Week 1 Quiz
It is very common to measure the carbon footprint simply as the tonnes of atmospheric Green House Gases (GHGs) emitted into the atmosphere by a particular activity or organization. In this case, the unit of measure is
Please provide your working definition of sustainability. Make sure your definition is informed by what you have learning in CIVL 250 so far.
Development that meets the needs of the present without compromising the needs of future generations to meet their own needs.
- Maintaining the natural capital of Earth so that the future generation could continue be as productive
An Ecological Footprint is:
The amount of productive land (and sea) needed to support a given human population.
In terms of climate warming potential, 34 kgs of atmospheric CH4 is equivalent to how many kgs of atmospheric CO2.
Which of the following is a primary driver of sustainable development?
:heavy_check_mark: Decreasing global biodiversity.
:heavy_check_mark: Increasing global per-person material consumption rate.
:heavy_check_mark: Increasing global population growth.
:heavy_check_mark: Global climate change.
The current available global biocapacity is approximately:
1.7 global hectares per person.
Which of the following describe the terms in the IPAT equation?
The Paris Agreement refers to “NDCs”, which is an abbreviation of “Nationally Determined Contributions”
What role does poverty play in terms of its influence on a peoples’ vulnerability to climate change impacts?
Poverty hinders people’s health, wealth and happiness. The lack of health and wealth will divert people’s attention to short term survival instead of long germ climate change impacts. Without wealth, people are not incentivized to invest in clean energy and newer technologies.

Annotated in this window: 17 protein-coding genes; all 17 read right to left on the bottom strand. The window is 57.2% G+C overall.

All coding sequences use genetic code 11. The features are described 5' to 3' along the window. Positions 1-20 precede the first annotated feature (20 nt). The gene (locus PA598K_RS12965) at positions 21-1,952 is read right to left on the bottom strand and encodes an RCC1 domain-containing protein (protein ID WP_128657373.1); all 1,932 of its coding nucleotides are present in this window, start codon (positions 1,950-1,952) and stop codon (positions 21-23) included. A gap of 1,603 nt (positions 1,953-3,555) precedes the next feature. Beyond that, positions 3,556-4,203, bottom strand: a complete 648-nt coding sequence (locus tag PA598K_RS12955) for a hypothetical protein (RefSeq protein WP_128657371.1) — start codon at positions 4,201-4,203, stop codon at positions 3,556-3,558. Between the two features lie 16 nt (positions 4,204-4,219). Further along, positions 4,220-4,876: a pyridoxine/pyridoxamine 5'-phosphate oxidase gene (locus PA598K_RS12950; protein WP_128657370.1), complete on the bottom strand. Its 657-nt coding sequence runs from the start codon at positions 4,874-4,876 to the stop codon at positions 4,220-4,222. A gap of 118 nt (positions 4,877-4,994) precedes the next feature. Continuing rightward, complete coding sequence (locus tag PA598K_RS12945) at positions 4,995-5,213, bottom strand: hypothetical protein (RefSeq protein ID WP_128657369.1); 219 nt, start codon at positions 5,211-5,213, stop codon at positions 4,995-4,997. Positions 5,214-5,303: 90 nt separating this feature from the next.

Which of the UN’s Sustainable Development Goals (SDGs) do you think are most relevant to your future engineering practice?
Omitted because it’s personal opinion.
Immediately after earning their Professional Engineering designation, Irfan and Tom went into the solar panel business together. They were approached by Winnie, a potential client, who shared with them a competitor’s quote for building her solar collection project. Winnie told Tom and Irfan that she would hire them if they could complete her project for less money that their competitor. Irfan and Tom did some calculations and agreed to do the work for less than their competitor’s quote.
In accepting Winnie’s proposal, Tom and Irfan contravened the Engineer’s Code of Ethics.
Principle 5 of the code states:
uphold the principle of appropriate and adequate compensation for the performance of engineering and geoscience work.
The violated guidelines are:
- Members are expected to put service above gain.
- Member should not undertake an engineering engagement on a contingent fee basis.
- Member should not submit any proposal to secure an engagement or assignment with a firm price or estimated cost lower than the realistic expected full estimated cost of the proposed engagement.
- Members should not accept compensation from more than one interested part for the same service, unless there is full disclosure to, and consent of all interested parties.